What is cholesterol? Cholesterol, simply put, is nothing more than a molecule that the body uses as a building block to produce other types of compounds. Granted, this definition holds true for a lot of things, but it’s sufficient for our discussion here. In fact, picturing cholesterol as a child’s block or a Lego will be useful.
We hear a lot of talk about the different types of cholesterol, and a number of abbreviations are thrown around, such as HDL (high-density lipoprotein), LDL (low-density lipoprotein), and HDL/LDL (which is simply the ratio of the two). This is all a lot easier than it sounds. What’s important to remember is that the HDLs are the good cholesterol and the LDLs are the bad cholesterol. The bad ones are those that will clog up your arteries, making them hard and constricted.
That is really the crux of the problem. Once flexibility is lost in the arteries, the blood pressure goes up and the optimal levels of blood and other nutrients cannot reach the various parts of the body including the hardest working muscle of the body, the heart.
The earliest signs of CHD are often chest pain and shortness} of breath. A person may feel heaviness, tightness, pain, burning, pressure, or squeezing in the chest, usually behind the breastbone but sometimes also in the arms, neck, or jaw. These are the signs that typically bring a patient to the doctor for the first time. However, some people never have any of these symptoms and only discover that they have CHD after /they have had a heart attack. Women, especially, may be unfamiliar with the signs of CHD that are unique to women and may be unaware of their condition until they have had a heart attack.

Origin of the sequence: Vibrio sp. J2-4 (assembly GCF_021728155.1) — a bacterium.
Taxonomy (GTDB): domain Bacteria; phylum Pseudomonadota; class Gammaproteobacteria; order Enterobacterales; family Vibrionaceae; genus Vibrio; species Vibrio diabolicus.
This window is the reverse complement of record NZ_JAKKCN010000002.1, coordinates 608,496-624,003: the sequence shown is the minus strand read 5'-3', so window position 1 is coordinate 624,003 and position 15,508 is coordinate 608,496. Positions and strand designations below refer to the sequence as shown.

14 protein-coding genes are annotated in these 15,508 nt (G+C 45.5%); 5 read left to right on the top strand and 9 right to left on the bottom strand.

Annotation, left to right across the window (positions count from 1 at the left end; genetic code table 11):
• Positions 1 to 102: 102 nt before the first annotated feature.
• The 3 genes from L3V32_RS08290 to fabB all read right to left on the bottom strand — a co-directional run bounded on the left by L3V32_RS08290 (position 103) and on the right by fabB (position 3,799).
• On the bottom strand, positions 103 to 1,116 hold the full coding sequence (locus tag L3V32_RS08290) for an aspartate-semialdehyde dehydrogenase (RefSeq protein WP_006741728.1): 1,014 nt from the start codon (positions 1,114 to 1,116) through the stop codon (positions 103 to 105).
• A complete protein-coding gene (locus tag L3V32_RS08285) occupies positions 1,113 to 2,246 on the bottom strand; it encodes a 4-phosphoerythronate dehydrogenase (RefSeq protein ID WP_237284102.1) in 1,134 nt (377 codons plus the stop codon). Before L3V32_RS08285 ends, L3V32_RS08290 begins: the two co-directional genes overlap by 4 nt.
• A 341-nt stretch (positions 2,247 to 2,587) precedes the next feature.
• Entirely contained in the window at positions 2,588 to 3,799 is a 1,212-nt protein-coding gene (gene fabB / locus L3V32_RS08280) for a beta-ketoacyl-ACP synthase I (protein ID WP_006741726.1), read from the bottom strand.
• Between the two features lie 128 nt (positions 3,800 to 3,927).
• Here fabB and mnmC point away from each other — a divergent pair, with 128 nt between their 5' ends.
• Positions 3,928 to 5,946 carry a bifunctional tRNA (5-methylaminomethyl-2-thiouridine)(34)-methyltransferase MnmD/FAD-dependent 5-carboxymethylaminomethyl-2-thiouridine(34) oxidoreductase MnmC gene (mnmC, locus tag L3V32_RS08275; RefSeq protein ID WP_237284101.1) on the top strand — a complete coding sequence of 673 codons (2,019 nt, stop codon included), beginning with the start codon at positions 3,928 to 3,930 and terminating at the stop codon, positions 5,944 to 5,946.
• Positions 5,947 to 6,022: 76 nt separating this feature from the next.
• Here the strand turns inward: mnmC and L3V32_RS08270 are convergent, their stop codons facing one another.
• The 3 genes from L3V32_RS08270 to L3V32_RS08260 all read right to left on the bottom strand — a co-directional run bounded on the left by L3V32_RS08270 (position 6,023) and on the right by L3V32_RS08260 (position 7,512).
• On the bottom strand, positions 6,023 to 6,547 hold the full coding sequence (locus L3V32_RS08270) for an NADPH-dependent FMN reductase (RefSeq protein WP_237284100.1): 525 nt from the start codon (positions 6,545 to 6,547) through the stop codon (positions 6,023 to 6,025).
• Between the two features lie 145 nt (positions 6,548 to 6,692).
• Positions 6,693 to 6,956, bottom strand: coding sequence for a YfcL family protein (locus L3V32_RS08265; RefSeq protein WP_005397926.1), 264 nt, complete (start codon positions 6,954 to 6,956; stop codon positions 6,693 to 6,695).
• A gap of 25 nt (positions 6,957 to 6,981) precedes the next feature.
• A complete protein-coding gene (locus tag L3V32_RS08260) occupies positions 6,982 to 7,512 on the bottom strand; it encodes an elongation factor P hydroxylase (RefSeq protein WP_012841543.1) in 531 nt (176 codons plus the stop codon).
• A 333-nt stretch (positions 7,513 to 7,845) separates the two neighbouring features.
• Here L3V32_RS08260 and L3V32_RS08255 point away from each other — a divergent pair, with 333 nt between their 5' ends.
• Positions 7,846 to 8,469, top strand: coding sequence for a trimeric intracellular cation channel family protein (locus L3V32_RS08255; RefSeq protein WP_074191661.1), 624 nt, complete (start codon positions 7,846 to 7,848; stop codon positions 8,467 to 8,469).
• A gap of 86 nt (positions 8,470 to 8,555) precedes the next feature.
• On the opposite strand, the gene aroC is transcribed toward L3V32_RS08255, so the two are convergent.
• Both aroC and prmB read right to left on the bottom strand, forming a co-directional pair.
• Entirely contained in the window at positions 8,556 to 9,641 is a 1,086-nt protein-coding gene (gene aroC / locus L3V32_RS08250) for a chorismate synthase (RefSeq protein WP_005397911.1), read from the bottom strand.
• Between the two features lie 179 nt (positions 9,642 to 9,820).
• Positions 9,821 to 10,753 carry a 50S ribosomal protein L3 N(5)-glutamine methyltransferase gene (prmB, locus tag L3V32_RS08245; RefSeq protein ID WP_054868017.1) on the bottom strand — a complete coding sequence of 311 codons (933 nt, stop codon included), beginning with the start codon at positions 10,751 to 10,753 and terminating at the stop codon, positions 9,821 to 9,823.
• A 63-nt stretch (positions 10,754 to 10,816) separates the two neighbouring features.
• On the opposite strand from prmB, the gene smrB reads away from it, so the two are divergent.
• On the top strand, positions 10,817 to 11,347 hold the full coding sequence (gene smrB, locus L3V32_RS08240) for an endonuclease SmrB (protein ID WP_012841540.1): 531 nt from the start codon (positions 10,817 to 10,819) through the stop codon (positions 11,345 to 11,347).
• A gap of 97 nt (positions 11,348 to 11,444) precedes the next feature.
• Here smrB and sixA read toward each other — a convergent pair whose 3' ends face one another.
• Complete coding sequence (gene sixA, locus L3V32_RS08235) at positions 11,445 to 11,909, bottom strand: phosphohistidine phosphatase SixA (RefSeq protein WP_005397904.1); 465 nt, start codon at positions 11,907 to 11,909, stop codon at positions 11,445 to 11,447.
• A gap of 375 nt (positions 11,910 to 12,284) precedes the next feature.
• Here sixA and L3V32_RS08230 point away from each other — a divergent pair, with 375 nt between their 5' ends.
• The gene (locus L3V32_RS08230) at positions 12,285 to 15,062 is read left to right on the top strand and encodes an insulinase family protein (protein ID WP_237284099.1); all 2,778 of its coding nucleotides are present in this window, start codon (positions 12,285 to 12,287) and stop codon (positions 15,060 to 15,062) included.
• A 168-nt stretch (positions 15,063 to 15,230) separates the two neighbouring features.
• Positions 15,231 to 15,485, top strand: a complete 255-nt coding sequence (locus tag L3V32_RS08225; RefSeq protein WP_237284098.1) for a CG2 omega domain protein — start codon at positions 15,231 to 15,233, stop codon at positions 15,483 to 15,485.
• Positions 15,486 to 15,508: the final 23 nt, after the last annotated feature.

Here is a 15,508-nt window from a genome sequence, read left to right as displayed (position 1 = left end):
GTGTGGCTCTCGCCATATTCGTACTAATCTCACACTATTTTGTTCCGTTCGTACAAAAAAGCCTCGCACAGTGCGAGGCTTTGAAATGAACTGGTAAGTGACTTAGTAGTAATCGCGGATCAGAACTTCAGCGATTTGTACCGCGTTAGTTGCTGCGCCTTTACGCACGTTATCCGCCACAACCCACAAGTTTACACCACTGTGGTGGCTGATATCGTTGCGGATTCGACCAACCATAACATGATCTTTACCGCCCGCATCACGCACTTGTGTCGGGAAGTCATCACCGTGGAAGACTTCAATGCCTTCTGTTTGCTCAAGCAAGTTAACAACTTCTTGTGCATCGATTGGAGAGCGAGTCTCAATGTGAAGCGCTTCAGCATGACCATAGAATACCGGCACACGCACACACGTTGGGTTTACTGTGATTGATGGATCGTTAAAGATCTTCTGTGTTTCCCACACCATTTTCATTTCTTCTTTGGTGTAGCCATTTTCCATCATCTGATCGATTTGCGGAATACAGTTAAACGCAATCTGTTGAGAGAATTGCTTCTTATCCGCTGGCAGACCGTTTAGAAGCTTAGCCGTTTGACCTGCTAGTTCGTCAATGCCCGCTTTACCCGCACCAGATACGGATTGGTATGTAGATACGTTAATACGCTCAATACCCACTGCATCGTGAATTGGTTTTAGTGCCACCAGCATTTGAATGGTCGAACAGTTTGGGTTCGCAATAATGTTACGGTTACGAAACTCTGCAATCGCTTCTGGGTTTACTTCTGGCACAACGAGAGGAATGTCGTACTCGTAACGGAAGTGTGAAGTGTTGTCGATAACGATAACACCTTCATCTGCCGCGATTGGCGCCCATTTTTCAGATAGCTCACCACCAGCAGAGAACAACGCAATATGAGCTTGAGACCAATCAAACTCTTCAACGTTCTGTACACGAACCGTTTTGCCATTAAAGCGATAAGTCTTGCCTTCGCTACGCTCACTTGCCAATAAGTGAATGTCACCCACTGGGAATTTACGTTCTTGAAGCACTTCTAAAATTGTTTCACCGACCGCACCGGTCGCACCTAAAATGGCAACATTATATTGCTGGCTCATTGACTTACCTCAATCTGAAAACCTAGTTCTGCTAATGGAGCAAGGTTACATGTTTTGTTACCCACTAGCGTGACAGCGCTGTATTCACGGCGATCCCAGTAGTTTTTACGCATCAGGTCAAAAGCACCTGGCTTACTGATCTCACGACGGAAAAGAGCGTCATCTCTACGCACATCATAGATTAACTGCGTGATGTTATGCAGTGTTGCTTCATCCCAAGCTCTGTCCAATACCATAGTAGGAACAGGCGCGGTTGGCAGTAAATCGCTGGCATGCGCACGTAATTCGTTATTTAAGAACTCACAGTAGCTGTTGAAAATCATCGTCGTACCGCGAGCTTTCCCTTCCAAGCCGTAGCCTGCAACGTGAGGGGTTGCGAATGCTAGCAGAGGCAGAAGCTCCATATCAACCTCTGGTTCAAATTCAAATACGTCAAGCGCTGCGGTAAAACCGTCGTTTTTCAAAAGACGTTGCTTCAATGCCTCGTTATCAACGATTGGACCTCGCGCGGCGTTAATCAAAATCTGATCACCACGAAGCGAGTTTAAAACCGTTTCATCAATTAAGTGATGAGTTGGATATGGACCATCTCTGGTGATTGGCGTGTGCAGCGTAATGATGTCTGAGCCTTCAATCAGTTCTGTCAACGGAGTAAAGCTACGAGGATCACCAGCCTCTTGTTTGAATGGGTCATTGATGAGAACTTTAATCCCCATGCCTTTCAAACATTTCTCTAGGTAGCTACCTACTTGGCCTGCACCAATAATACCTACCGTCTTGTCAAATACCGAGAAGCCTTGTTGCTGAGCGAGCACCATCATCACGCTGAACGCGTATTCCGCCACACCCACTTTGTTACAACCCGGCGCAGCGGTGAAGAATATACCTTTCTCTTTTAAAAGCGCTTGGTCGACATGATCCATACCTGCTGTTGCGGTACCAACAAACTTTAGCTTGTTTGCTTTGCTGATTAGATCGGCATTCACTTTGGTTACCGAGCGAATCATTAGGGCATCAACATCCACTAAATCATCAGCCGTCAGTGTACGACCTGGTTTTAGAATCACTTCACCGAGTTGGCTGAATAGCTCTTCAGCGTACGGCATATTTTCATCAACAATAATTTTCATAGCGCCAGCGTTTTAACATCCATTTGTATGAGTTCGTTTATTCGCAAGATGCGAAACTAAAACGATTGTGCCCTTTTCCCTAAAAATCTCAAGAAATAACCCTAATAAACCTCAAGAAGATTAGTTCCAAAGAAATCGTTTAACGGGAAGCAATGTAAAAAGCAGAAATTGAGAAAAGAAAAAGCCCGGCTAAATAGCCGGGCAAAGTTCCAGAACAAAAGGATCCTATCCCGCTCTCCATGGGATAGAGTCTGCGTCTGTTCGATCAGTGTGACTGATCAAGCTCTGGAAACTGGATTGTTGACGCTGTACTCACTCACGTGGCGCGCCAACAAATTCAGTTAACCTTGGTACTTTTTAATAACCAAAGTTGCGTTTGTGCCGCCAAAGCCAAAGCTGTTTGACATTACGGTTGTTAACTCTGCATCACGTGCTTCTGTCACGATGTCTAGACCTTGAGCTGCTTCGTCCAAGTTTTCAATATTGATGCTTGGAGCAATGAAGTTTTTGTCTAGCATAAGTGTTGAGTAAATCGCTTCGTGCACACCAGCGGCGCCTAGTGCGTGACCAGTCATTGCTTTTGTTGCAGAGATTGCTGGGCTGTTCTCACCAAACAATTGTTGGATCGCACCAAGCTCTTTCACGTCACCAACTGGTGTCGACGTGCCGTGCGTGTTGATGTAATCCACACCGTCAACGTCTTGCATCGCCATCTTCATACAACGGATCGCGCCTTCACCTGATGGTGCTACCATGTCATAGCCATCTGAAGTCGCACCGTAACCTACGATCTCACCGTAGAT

It’s important to know that the symptoms of CHD cover a wide range of severity. Some people have no symptoms at all, some have mild and intermittent chest pain, and some have more pronounced and steady pain. Still others have such severe symptoms of CHD that doing normal, everyday activities becomes difficult.
How is coronary heart disease treated
CHD is treated in a number of ways, depending on the seriousness of the disease. For many people, CHD can be managed by making lifestyle changes and taking medications. People with severe CHD may need surgery. In any case, once CHD develops, it requires lifelong management.
As noted earlier, despite advances in treating CHD, making lifestyle changes remains the single most effective way to stop the disease from progressing. In particular, the person with CHD needs to eat a low-fat diet, get regular exercise, and not smoke.